This volume of essays examines early, primarily nineteenth-century, examples of science fiction. The essays focus particularly on how this fiction engages with such contemporary issues as exploration, the development of science and social planning. Several of the writers discussed (Mary Shelley, Poe, Verne, Wells) have been proposed by literary historians as the founders of science fiction. The aim in these essays, however, is not to privilege one individual, but rather to look at the gradual convergence of a number of different genres and at the process of continuing influence of one writer on his/her successor. The collection strikes a balance between a discussion of the established names within the field and less well known works such as Symzonia and The Battle of Dorking. The volume concludes with a consideration of the utopias and dystopias of the late nineteenth and early twentieth centuries.This volume of essays examines early, primarily nineteenth-century, examples of science fiction.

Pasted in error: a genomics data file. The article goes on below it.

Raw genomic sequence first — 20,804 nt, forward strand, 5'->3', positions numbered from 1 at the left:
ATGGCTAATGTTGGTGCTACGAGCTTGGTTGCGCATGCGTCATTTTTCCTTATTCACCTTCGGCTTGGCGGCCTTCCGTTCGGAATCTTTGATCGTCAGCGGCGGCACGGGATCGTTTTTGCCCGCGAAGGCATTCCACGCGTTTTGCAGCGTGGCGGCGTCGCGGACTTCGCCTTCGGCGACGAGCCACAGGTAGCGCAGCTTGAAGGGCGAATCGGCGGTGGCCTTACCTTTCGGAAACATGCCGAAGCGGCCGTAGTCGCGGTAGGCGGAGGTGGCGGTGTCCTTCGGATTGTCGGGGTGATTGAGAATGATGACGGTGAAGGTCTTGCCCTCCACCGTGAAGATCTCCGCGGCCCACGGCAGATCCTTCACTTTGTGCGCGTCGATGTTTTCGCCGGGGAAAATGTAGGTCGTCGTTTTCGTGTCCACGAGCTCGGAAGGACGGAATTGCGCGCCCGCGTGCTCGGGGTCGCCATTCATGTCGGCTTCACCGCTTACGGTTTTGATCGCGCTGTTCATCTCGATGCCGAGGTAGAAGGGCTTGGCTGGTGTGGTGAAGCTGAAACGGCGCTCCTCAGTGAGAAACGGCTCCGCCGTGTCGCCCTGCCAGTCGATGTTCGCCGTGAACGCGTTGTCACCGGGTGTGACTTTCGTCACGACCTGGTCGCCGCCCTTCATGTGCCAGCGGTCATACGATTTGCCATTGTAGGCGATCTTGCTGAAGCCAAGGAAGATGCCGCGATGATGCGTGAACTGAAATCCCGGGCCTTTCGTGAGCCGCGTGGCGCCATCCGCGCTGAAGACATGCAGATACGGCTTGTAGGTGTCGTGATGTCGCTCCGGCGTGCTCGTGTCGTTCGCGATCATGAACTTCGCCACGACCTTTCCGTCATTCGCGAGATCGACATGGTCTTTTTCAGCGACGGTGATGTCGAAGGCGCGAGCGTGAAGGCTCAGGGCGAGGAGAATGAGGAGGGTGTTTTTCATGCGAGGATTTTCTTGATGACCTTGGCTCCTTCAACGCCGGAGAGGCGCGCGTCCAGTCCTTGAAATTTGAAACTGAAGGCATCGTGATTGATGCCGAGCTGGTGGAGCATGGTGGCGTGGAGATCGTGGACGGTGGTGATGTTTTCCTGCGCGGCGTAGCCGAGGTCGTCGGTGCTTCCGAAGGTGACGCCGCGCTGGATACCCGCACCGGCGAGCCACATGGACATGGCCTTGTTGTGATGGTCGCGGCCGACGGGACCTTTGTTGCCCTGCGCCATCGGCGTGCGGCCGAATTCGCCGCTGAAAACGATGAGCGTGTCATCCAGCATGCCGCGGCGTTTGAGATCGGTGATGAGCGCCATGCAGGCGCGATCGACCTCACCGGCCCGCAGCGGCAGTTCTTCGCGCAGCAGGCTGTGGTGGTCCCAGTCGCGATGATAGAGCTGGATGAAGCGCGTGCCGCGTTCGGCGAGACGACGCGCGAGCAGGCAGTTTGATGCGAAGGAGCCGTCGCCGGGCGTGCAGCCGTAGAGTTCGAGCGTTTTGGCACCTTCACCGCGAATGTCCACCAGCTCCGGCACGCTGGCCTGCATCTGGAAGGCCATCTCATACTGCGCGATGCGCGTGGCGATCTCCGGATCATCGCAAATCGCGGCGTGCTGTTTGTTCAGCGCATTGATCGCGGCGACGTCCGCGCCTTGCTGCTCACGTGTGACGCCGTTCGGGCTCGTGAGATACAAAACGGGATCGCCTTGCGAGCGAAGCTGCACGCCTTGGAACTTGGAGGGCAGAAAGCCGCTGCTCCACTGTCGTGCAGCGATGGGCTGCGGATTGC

|Publisher||:||Syracuse University Press - 1995-01-01|